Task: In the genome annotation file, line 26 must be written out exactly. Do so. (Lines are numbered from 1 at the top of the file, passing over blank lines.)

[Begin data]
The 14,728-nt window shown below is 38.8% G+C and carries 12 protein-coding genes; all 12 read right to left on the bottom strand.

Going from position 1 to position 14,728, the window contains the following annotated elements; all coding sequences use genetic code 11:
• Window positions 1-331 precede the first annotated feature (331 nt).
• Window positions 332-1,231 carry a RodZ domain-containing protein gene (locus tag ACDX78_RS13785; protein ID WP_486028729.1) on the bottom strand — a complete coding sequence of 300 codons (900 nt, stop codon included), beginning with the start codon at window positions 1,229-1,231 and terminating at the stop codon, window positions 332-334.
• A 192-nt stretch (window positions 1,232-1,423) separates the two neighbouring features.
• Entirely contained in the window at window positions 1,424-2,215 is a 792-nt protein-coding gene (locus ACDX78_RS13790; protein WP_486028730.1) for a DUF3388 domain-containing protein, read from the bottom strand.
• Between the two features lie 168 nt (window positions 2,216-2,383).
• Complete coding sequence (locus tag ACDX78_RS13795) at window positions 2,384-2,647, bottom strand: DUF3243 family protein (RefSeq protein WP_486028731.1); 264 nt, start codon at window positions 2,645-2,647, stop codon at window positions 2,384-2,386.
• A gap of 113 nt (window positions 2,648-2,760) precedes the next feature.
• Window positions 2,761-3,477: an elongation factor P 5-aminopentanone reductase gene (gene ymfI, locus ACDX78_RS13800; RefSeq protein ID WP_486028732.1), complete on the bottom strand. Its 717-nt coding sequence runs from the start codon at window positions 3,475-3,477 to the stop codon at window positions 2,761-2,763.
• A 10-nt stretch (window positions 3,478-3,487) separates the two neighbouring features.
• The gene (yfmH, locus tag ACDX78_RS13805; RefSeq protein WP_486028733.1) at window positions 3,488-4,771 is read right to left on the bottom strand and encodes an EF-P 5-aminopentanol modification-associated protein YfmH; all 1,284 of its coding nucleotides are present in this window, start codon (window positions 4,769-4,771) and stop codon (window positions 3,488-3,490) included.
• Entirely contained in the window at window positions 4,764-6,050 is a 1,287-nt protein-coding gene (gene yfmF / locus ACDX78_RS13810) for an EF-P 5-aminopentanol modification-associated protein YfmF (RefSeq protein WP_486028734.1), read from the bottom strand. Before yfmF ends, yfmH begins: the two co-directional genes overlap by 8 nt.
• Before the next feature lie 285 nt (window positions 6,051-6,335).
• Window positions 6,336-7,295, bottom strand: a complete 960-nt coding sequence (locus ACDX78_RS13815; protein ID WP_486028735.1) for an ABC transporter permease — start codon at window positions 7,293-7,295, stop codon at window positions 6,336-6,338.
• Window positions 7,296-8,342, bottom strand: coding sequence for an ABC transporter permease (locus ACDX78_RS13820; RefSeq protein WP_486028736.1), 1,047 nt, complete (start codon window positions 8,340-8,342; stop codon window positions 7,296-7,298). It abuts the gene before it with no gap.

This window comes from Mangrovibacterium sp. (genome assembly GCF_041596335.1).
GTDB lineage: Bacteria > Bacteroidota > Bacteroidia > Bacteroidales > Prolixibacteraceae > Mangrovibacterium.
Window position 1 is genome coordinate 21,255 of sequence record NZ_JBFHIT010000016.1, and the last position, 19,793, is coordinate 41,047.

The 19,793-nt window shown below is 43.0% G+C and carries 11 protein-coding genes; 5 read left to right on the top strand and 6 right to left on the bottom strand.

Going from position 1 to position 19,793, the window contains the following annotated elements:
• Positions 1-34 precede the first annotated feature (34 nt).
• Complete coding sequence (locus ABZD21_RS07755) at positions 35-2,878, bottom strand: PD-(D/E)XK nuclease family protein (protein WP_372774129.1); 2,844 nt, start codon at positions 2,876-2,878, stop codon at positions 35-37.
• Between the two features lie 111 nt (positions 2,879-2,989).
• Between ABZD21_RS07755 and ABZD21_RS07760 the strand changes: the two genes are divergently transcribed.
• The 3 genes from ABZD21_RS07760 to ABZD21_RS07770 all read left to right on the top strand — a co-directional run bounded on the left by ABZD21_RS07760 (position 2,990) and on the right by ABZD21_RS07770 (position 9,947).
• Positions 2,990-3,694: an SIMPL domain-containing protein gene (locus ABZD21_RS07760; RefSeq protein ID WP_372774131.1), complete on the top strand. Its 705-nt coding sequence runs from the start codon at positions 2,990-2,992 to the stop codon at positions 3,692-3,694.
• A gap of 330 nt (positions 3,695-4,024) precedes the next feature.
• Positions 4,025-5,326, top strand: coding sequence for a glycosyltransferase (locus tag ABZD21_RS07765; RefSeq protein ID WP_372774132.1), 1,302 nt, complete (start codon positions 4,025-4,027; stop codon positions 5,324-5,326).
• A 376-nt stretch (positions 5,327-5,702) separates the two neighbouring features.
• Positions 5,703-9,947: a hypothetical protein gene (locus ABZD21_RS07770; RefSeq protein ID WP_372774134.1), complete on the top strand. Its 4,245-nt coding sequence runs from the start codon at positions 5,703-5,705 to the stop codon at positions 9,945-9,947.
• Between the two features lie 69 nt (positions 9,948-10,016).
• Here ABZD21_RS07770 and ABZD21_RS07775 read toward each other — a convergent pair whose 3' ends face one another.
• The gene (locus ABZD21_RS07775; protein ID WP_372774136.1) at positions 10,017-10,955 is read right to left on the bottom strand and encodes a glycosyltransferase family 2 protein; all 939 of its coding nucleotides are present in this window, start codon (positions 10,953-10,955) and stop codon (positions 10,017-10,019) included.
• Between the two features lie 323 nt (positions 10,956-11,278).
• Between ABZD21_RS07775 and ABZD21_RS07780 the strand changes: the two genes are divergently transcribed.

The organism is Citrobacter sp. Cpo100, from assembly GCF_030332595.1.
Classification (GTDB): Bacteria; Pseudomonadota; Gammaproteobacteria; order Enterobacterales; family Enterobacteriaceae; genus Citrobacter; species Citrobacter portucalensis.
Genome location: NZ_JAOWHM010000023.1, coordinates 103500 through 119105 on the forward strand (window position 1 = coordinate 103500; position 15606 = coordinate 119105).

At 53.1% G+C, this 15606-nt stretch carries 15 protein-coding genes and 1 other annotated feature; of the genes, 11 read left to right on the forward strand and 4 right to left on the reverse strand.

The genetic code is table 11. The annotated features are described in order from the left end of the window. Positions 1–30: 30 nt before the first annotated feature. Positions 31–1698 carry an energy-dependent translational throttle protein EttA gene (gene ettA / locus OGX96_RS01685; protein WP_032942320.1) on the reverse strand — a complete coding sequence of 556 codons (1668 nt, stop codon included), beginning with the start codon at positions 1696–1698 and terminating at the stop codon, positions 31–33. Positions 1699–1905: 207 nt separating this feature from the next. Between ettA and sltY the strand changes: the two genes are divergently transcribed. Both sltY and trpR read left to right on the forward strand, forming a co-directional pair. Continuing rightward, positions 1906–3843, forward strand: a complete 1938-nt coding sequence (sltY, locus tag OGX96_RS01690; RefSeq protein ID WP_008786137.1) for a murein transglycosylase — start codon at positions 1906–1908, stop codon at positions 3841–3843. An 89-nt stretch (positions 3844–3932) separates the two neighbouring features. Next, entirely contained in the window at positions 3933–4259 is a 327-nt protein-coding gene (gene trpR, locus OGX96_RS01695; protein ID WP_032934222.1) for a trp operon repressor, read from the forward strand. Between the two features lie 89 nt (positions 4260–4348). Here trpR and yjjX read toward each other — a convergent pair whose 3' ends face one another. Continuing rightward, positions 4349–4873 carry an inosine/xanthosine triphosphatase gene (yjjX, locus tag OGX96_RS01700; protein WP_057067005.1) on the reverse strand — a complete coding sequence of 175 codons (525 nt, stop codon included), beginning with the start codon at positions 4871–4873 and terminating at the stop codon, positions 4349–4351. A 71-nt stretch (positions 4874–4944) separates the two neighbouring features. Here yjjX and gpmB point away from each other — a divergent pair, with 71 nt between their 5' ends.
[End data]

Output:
• The 3 genes from ABZD21_RS07760 to ABZD21_RS07770 all read left to right on the top strand — a co-directional run bounded on the left by ABZD21_RS07760 (position 2,990) and on the right by ABZD21_RS07770 (position 9,947).